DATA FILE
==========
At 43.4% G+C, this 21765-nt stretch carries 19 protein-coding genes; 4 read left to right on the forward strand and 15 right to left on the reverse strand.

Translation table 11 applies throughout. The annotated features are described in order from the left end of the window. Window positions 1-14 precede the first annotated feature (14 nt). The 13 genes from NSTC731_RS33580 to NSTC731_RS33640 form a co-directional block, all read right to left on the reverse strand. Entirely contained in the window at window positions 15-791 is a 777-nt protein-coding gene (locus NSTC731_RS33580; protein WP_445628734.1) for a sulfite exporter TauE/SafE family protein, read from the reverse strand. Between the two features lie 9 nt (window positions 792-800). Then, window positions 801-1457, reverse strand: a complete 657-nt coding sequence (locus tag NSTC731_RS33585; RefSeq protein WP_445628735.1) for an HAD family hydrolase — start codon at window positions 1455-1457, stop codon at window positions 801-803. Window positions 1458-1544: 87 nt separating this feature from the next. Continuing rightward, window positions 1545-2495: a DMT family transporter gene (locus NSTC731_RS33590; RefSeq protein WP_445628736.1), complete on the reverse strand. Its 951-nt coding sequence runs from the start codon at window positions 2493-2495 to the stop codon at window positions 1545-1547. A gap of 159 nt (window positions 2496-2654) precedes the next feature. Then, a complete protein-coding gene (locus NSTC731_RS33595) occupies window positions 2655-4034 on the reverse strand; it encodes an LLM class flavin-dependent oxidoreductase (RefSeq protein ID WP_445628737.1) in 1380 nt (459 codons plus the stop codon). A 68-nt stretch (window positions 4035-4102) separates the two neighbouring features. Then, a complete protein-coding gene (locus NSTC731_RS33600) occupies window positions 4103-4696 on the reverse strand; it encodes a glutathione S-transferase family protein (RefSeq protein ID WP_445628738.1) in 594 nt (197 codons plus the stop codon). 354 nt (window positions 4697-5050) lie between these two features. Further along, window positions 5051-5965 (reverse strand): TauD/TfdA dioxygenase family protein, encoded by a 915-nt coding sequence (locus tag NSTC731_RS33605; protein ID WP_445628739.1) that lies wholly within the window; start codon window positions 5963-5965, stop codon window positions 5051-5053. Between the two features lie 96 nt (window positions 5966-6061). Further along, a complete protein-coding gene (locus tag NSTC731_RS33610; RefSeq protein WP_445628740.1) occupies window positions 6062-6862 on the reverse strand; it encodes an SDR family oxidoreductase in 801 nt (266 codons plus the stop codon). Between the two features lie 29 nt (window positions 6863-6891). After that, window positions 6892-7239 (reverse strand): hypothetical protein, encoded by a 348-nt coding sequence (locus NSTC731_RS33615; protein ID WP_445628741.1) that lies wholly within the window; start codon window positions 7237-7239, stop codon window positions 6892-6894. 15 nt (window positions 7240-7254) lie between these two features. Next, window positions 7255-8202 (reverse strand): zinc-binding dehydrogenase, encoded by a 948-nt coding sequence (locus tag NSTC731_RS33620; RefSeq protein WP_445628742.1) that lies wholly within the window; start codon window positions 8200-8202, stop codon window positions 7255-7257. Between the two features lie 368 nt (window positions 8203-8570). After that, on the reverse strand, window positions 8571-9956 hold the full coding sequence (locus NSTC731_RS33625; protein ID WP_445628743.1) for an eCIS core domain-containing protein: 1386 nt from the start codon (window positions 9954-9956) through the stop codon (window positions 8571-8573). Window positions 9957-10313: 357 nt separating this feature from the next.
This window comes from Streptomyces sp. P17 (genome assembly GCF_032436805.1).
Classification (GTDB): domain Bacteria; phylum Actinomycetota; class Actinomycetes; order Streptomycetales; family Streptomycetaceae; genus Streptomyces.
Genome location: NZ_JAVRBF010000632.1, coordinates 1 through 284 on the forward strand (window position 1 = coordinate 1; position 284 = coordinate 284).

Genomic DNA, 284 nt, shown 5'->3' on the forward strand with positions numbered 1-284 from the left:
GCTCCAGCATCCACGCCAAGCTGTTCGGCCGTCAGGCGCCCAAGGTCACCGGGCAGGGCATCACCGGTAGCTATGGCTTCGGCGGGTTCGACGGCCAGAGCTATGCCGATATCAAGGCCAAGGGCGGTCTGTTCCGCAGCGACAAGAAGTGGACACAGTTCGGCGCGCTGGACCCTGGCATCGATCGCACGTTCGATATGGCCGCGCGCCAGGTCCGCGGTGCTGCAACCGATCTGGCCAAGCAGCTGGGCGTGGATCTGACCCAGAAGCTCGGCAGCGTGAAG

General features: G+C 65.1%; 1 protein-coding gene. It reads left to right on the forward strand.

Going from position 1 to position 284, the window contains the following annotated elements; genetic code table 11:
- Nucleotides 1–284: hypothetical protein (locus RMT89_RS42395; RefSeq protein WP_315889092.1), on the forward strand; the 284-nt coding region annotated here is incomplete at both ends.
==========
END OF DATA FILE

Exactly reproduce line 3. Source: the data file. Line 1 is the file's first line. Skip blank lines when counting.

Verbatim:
This window comes from Streptomyces sp. P17 (genome assembly GCF_032436805.1).